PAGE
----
I also own a third tripod, a 60-inch tripod from AmazonBasics that I use to film my videos (along with this lighting kit) when I’m at home. However, while I think it’s great, it’s simply not practical for travelling.
The best hand-held gimbal stabilizer for travel cameras
Speaking of video, I purchased a handheld gimbal stabilizer earlier on this year. Gimbals reduce camera vibration and shake so that the resulting footage is very professional looking and smooth; it my opinion it can take a travel video from a 7 to a 10!
So when the German National Tourism Office hired me this past spring to shoot, produce, and host a series of videos about Germany, I purchased the Zhiyun Crane 3-Axis handheld gimbal stabilizer after a ton of research. In the video below you can see how the gimbal aids in producing really steady footage.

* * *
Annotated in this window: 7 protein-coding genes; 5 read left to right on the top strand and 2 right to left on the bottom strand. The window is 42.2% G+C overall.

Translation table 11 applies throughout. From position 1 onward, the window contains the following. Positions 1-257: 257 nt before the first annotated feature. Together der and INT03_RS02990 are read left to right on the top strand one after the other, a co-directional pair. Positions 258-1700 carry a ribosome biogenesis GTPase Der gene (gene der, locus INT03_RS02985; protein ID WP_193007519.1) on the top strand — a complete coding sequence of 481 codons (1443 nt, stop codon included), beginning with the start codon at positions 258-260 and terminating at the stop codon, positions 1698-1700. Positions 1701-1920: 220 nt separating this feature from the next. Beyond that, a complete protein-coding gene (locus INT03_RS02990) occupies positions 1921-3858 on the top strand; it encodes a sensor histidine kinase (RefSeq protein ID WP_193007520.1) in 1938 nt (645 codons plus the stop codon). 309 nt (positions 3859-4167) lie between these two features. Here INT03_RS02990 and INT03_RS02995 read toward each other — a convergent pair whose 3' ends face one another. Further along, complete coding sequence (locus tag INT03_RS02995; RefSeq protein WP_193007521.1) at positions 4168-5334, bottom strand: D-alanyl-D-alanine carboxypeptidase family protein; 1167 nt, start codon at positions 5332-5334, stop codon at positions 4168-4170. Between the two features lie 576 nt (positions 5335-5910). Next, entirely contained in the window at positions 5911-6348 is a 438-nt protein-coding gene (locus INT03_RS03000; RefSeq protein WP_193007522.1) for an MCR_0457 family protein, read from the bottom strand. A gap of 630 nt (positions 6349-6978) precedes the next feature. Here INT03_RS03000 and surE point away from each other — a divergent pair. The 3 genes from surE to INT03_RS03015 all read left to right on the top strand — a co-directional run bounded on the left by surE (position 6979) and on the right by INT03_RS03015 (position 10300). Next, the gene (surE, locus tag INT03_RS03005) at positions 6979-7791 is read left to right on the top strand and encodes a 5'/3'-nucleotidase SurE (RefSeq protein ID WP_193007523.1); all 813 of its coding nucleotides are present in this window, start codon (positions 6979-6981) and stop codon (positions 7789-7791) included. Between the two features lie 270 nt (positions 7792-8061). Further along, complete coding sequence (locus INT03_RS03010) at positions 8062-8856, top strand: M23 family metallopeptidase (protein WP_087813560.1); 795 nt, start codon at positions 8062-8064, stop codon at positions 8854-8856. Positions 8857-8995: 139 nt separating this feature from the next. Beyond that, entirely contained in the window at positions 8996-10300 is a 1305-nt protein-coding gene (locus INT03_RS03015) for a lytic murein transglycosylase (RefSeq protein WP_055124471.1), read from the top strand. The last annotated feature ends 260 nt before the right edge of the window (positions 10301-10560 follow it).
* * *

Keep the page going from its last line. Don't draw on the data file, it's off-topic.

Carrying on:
Interested in travel vlogging? Here are the microphones I use
This past year I have gotten more into producing travel videos for clients. While the in-camera mic on my camera is decent, I realized I needed to step up my game if I wanted to have high quality audio. After a lot of research, I purchased what I consider to be the two best external microphones for travel cameras:
the Rode VideoMic pro, which I use on the road to record audio for my travel vlogs;
and the Blue Yeti USB microphone, which I plug into my computer and use to record voiceovers for my videos.
The smartphone I use for my travel photos
While the vast majority of my photos are taken on my mirrorless camera, I do sometimes rely solely on my Samsung Galaxy 6 smartphone for photos. Case in point, last year I spent two weeks in Europe and took all of my pictures on my smartphone since I left my mirrorless camera at home!